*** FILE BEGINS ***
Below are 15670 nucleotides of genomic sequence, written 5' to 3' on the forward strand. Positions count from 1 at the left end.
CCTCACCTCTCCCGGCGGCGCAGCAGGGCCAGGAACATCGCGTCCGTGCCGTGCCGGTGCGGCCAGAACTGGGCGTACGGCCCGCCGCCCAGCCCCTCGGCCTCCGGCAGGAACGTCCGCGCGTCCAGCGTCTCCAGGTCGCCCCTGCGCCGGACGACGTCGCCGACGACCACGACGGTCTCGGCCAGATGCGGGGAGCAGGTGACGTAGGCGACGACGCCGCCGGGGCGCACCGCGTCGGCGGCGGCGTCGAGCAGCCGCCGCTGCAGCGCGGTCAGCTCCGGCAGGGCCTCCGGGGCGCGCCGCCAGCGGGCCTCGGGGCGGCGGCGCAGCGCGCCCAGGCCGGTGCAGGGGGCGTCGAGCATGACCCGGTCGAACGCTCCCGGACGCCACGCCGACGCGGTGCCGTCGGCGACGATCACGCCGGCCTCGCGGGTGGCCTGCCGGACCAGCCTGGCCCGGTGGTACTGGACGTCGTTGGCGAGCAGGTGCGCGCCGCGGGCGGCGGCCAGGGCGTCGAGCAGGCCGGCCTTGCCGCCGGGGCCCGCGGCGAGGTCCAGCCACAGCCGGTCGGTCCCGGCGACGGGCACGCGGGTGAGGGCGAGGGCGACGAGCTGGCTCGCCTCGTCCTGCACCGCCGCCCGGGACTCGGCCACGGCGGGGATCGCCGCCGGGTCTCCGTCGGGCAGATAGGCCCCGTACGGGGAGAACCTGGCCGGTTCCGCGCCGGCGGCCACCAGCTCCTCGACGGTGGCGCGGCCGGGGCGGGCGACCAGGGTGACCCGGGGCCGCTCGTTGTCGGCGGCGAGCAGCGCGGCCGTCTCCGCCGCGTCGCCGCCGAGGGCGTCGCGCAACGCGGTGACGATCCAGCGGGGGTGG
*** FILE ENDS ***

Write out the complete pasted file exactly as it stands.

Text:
Below are 15670 nucleotides of genomic sequence, written 5' to 3' on the forward strand. Positions count from 1 at the left end.
CCTCACCTCTCCCGGCGGCGCAGCAGGGCCAGGAACATCGCGTCCGTGCCGTGCCGGTGCGGCCAGAACTGGGCGTACGGCCCGCCGCCCAGCCCCTCGGCCTCCGGCAGGAACGTCCGCGCGTCCAGCGTCTCCAGGTCGCCCCTGCGCCGGACGACGTCGCCGACGACCACGACGGTCTCGGCCAGATGCGGGGAGCAGGTGACGTAGGCGACGACGCCGCCGGGGCGCACCGCGTCGGCGGCGGCGTCGAGCAGCCGCCGCTGCAGCGCGGTCAGCTCCGGCAGGGCCTCCGGGGCGCGCCGCCAGCGGGCCTCGGGGCGGCGGCGCAGCGCGCCCAGGCCGGTGCAGGGGGCGTCGAGCATGACCCGGTCGAACGCTCCCGGACGCCACGCCGACGCGGTGCCGTCGGCGACGATCACGCCGGCCTCGCGGGTGGCCTGCCGGACCAGCCTGGCCCGGTGGTACTGGACGTCGTTGGCGAGCAGGTGCGCGCCGCGGGCGGCGGCCAGGGCGTCGAGCAGGCCGGCCTTGCCGCCGGGGCCCGCGGCGAGGTCCAGCCACAGCCGGTCGGTCCCGGCGACGGGCACGCGGGTGAGGGCGAGGGCGACGAGCTGGCTCGCCTCGTCCTGCACCGCCGCCCGGGACTCGGCCACGGCGGGGATCGCCGCCGGGTCTCCGTCGGGCAGATAGGCCCCGTACGGGGAGAACCTGGCCGGTTCCGCGCCGGCGGCCACCAGCTCCTCGACGGTGGCGCGGCCGGGGCGGGCGACCAGGGTGACCCGGGGCCGCTCGTTGTCGGCGGCGAGCAGCGCGGCCGTCTCCGCCGCGTCGCCGCCGAGGGCGTCGCGCAACGCGGTGACGATCCAGCGGGGGTGG